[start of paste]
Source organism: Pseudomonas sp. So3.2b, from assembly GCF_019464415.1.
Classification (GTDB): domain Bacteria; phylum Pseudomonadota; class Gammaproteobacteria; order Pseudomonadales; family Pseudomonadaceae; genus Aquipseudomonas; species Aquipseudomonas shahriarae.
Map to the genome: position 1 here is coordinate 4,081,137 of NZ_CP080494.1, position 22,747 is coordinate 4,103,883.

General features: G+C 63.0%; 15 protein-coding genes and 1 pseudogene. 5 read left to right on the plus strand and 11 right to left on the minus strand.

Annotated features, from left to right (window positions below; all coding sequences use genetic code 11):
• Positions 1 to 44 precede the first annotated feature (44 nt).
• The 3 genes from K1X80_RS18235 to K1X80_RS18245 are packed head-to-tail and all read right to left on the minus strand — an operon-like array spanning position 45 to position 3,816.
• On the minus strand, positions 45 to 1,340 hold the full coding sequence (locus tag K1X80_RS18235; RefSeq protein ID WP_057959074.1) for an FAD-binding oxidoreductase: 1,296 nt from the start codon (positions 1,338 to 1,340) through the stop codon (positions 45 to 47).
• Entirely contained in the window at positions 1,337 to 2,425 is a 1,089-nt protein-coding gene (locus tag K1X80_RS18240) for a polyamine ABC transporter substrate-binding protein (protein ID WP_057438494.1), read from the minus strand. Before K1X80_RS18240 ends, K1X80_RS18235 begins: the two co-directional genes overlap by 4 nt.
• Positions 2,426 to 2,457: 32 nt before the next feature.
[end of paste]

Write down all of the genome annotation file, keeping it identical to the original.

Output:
Source organism: Pseudomonas sp. So3.2b, from assembly GCF_019464415.1.
Classification (GTDB): domain Bacteria; phylum Pseudomonadota; class Gammaproteobacteria; order Pseudomonadales; family Pseudomonadaceae; genus Aquipseudomonas; species Aquipseudomonas shahriarae.
Map to the genome: position 1 here is coordinate 4,081,137 of NZ_CP080494.1, position 22,747 is coordinate 4,103,883.

General features: G+C 63.0%; 15 protein-coding genes and 1 pseudogene. 5 read left to right on the plus strand and 11 right to left on the minus strand.

Annotated features, from left to right (window positions below; all coding sequences use genetic code 11):
• Positions 1 to 44 precede the first annotated feature (44 nt).
• The 3 genes from K1X80_RS18235 to K1X80_RS18245 are packed head-to-tail and all read right to left on the minus strand — an operon-like array spanning position 45 to position 3,816.
• On the minus strand, positions 45 to 1,340 hold the full coding sequence (locus tag K1X80_RS18235; RefSeq protein ID WP_057959074.1) for an FAD-binding oxidoreductase: 1,296 nt from the start codon (positions 1,338 to 1,340) through the stop codon (positions 45 to 47).
• Entirely contained in the window at positions 1,337 to 2,425 is a 1,089-nt protein-coding gene (locus tag K1X80_RS18240) for a polyamine ABC transporter substrate-binding protein (protein ID WP_057438494.1), read from the minus strand. Before K1X80_RS18240 ends, K1X80_RS18235 begins: the two co-directional genes overlap by 4 nt.
• Positions 2,426 to 2,457: 32 nt before the next feature.